Caffeoylquinic acid (CQA) derivatives, including TCQA, have long been recognized for their potent antioxidant and anti-inflammatory properties. These attributes are often attributed to the presence of an ortho-hydroxy group and esterification groups on both caffeic acid and quinic acid moieties. Among different isomers of dicaffeoylquinic acids (DCQA), 4,5-DCQA and 3,4-DCQA have been found to exhibit stronger physiological activities than 3,5-DCQA. This observation underscores the significance of the cis-caffeoyl group in DCQA's bioactivity. Interestingly, TCQA has shown to possess even more potent pharmacological activities compared to DCQA. This heightened bioactivity can be attributed to the steric hindrance introduced by TCQA's three caffeoyl groups. This unique molecular structure contributes to TCQA's stronger antiradical ability, its ability to induce ATP synthesis, and its effectiveness in inhibiting proinflammatory substances such as TNF-α.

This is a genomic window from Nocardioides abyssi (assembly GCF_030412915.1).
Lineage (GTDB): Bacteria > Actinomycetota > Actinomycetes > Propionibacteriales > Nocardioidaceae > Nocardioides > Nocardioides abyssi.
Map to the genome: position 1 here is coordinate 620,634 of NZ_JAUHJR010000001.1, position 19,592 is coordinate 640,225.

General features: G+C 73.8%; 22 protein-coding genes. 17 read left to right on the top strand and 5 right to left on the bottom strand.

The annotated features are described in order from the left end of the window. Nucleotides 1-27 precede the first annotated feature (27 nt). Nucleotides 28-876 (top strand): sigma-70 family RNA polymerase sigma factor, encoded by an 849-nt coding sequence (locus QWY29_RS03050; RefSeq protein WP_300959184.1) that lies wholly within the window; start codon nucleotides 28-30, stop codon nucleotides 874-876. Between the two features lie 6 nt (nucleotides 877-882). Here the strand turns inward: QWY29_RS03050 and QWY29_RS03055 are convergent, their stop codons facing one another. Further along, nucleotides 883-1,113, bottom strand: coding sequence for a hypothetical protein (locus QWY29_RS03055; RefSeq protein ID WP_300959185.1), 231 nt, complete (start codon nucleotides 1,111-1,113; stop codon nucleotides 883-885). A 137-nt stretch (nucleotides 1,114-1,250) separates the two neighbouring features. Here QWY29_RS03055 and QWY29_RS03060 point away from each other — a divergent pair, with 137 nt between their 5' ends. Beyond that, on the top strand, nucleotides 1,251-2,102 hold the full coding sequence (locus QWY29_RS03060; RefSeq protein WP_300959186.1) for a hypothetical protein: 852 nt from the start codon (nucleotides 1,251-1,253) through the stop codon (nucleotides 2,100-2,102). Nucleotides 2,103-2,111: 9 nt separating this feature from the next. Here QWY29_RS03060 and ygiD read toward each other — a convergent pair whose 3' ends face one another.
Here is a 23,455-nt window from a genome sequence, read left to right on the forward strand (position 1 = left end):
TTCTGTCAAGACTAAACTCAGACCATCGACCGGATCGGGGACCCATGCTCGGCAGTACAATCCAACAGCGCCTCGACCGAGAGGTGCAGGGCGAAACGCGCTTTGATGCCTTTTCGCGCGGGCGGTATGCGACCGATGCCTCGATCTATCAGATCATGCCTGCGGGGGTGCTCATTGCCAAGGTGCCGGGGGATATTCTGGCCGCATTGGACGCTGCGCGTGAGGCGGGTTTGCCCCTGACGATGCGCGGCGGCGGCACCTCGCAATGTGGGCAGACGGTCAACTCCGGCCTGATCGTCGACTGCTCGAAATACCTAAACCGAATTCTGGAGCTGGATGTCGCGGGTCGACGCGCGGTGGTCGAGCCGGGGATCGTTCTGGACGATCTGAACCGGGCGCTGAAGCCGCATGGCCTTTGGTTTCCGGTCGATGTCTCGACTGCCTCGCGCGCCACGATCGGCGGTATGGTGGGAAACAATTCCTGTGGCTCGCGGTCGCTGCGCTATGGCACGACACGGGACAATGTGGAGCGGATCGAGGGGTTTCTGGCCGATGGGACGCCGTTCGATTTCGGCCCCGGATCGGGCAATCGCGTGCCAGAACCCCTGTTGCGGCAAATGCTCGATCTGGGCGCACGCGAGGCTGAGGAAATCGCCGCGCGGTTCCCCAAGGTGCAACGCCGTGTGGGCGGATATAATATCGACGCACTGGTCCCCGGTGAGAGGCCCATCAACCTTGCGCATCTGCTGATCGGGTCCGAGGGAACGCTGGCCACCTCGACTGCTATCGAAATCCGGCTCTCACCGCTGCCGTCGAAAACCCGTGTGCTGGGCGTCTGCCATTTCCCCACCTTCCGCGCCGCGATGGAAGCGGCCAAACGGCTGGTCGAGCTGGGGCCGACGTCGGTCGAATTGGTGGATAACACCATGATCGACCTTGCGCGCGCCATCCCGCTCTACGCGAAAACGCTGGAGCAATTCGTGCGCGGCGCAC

Conclusion: TCQA - A Promising Anti-Wrinkle Agent
In conclusion, this study unravels the potential of 3,4,5-Tri-O-Caffeoylquinic Acid (TCQA) isolated from Nymphoides peltata as a potent anti-wrinkle agent. Its impact on Nrf2, MAPK/NF-κB/AP-1 signaling pathways, and MMP-1 activity in UVB-damaged skin cells highlights its multifaceted mechanism of action against photoaging and skin wrinkling. TCQA's antioxidant and anti-inflammatory properties, as well as its unique molecular structure, make it a promising candidate for the development of effective, natural anti-aging skincare products. This research underscores the rich potential of herbal compounds in the realm of skincare and presents exciting opportunities for the future development of anti-wrinkling agents that harness the power of nature. As the pursuit of healthier, more youthful skin continues, TCQA stands as a promising beacon of hope.
The study findings were published in the peer reviewed journal: Antioxidants.